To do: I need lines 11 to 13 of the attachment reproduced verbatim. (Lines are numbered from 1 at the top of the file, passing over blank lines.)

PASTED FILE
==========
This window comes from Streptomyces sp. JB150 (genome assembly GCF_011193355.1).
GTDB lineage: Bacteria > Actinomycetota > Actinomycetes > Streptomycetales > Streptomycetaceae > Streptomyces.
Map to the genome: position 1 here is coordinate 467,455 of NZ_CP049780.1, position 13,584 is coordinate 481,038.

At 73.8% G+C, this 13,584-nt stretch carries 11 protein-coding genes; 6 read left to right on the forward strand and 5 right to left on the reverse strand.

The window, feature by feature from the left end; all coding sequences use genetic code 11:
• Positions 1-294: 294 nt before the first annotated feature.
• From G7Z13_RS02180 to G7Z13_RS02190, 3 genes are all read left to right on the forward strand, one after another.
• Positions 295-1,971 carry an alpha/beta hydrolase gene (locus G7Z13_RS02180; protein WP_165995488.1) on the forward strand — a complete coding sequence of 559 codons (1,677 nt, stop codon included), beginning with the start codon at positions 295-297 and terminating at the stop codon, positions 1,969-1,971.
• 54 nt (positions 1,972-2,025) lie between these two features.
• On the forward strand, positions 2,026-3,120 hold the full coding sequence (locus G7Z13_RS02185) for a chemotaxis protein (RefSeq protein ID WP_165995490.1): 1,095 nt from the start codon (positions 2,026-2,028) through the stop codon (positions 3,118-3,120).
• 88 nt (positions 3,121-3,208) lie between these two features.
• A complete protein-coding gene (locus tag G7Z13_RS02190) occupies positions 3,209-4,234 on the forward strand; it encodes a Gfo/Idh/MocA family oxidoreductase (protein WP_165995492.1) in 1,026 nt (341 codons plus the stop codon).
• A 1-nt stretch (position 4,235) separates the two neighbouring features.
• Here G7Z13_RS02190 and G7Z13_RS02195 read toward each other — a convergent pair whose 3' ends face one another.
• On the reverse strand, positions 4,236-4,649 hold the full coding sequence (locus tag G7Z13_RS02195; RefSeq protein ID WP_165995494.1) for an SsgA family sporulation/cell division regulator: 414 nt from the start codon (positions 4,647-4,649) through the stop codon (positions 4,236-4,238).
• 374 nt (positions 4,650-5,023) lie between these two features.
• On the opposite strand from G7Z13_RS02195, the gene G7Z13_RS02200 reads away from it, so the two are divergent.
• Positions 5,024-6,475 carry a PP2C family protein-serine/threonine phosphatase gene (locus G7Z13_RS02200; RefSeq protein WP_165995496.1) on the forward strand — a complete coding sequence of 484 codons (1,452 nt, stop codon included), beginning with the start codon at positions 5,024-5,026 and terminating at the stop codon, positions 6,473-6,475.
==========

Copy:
• 88 nt (positions 3,121-3,208) lie between these two features.
• A complete protein-coding gene (locus tag G7Z13_RS02190) occupies positions 3,209-4,234 on the forward strand; it encodes a Gfo/Idh/MocA family oxidoreductase (protein WP_165995492.1) in 1,026 nt (341 codons plus the stop codon).
• A 1-nt stretch (position 4,235) separates the two neighbouring features.